We can’t say with any certainty how much of the blame should be put on Carnegie personally. He was simply the most prominent member of the club, but that doesn’t mean he was involved with the maintenance of the dam. Even so, he, like all the other members, agreed to sweep the whole thing under the rug and made no further mention of the flood or the club, not even in his own autobiography.
A recent study from the University of Pittsburgh at Johnstown confirmed what many suspected all along – it was the modifications made by the club which caused the dam to fail, not the heavy rainfall.
The Homestead Strike
Throughout his career, Carnegie liked to portray himself as a fair employer who looked after the rights and wellbeing of his workers, but he didn’t always practice what he preached. At no time was this more evident than in 1892 during the Homestead strike.
On one side, we had the Homestead Steel Works, part of Carnegie’s steel empire. On the other, there was the Amalgamated Association of Iron and Steel Workers or AA, the most powerful labor union at the time.
The workers organized a strike after their last deal ended to negotiate a wage increase. Henry Clay Frick, who was in charge of operations at the plant, wanted the exact opposite – he intended to slash their wages and, more importantly, break up the union.
The situation unfolded exactly like many other labor disputes of that time. The union went on strike. The company brought in non-union workers and called in over three hundred Pinkerton agents who acted as muscle. Eventually, things escalated to violence and around ten men were killed and dozens more injured. In the end, the state militia intervened and the town was placed under martial law.
The situation took an unexpected turn on July 23 when a prominent anarchist named Alexander Berkman tried to assassinate Henry Frick in his office in downtown Pittsburgh. Berkman shot Frick twice and then stabbed him in the legs several times. Despite this, Frick survived and Berkman was arrested.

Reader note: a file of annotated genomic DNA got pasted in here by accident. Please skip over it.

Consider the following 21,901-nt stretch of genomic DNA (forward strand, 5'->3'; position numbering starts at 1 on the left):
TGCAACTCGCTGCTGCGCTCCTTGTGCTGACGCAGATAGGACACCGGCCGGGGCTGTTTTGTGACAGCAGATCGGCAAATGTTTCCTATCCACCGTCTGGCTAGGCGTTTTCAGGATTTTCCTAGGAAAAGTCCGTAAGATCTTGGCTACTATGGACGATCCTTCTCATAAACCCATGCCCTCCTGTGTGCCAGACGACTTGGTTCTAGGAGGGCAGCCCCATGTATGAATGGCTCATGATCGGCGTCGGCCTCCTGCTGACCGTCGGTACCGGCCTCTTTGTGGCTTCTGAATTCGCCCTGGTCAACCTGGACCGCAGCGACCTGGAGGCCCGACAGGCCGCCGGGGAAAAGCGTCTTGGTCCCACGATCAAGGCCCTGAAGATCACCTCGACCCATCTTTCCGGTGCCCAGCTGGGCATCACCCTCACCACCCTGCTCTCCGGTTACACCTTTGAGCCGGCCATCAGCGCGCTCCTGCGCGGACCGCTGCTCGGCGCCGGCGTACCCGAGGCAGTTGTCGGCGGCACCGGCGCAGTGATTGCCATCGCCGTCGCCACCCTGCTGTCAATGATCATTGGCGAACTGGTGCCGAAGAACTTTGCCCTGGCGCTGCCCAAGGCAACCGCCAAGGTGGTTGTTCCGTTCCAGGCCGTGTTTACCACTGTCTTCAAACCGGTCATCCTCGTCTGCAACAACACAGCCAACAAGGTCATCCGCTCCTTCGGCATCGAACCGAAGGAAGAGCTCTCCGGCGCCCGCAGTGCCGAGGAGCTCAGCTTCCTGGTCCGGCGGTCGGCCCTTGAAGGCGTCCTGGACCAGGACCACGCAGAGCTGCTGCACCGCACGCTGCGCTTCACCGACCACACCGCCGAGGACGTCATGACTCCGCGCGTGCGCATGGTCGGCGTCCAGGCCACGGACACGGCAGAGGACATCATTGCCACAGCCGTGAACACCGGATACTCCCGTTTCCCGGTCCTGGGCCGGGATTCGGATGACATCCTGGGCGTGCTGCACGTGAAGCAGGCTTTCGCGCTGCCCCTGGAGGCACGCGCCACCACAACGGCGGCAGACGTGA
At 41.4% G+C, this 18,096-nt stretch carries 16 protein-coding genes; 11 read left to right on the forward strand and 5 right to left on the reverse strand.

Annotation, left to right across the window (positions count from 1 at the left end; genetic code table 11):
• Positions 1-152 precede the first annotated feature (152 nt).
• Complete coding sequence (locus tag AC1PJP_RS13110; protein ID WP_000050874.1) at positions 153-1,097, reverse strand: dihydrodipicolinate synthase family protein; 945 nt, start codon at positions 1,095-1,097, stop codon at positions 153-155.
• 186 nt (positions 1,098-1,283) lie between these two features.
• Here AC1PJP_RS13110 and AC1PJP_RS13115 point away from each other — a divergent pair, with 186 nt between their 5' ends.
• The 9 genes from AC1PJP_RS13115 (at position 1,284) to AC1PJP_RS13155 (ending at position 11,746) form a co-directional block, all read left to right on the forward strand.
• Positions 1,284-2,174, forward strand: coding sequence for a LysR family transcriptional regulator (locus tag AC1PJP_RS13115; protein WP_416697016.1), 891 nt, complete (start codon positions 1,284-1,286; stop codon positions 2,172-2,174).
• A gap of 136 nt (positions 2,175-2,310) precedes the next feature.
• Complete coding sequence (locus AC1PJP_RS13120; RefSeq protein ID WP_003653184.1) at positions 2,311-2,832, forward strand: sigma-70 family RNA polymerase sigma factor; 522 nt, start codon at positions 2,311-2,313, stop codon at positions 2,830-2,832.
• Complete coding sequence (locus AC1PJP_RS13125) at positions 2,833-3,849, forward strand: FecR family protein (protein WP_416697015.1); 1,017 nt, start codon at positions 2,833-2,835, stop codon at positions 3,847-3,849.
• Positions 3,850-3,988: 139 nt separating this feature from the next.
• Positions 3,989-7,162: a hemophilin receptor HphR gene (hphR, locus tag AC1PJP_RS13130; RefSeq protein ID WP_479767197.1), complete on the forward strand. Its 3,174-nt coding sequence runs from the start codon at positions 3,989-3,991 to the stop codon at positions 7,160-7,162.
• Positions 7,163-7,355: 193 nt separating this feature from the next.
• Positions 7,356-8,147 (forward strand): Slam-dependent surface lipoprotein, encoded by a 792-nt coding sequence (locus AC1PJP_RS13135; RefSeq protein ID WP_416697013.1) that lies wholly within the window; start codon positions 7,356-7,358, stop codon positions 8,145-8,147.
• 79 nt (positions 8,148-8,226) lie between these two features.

Although the anarchist had no ties to the AA, his actions generated sympathy for Frick and turned public opinion against the union. Consequently, other employers refused to hire AA workers. Their membership numbers collapsed and their funds dried out. The strike ended with a huge victory for the industrialists.
Like with the Johnstown flood, it is a matter of debate how much blame can be placed on Carnegie. He was in Scotland during the most violent days of the strike. In his autobiography, he claimed ignorance of the matter, saying that nothing else “wounded [him] so deeply” and calling it the biggest regret of his business career. However, other documents suggest that he was well-aware of Frick’s actions and gave him approval to do whatever was necessary, writing him in a letter that “we are with you to the end.”
“The man who dies rich, dies disgraced.” Those were the words of Andrew Carnegie, expressing his belief that it was the responsibility of the wealthy to use all their extra money for the betterment of society. He made this clear in 1889 when he published an article titled “The Gospel of Wealth”, where he outlined his views. Carnegie was against simply passing down the fortune to heirs because, in his experience, these heirs were often self-indulgent or irresponsible.
In this regard, the Scottish industrialist put his money where his mouth was. By the time he died in 1919 of bronchial pneumonia, the 83-year-old businessman had given away over $350 million of his personal fortune. He was still a rich man when he died so, technically, according to his own words, he died disgraced, but he made provisions so that the rest of his wealth would go to worthy causes. His family kept the property and a small trust to live comfortably, but other than that, everything else was given away.
As a self-made man, Carnegie wasn’t a big fan of charities for two reasons. First, he did not trust that those charities would manage his money well and, second, he believed that by just giving money directly to people, you did not enable them to actually improve their station in life.
Carnegie’s biggest passion was education. He set up 3,000 public libraries in cities all over the United States, Britain, and Canada, starting in 1883 with his hometown of Dunfermline. Many other institutions received generous grants such as various trusts and universities. The Carnegie Corporation of New York received the largest gift of $125 million and they still do philanthropic work in Carnegie’s name today.
Do all these donations make up for Carnegie’s plutocratic policies? Is that why he did it in the first place, to help ease his conscience? These are questions we couldn’t possibly answer, but we do know that the actions of Andrew Carnegie set him apart and made him unique among the ruthless industrialists of the 19th century.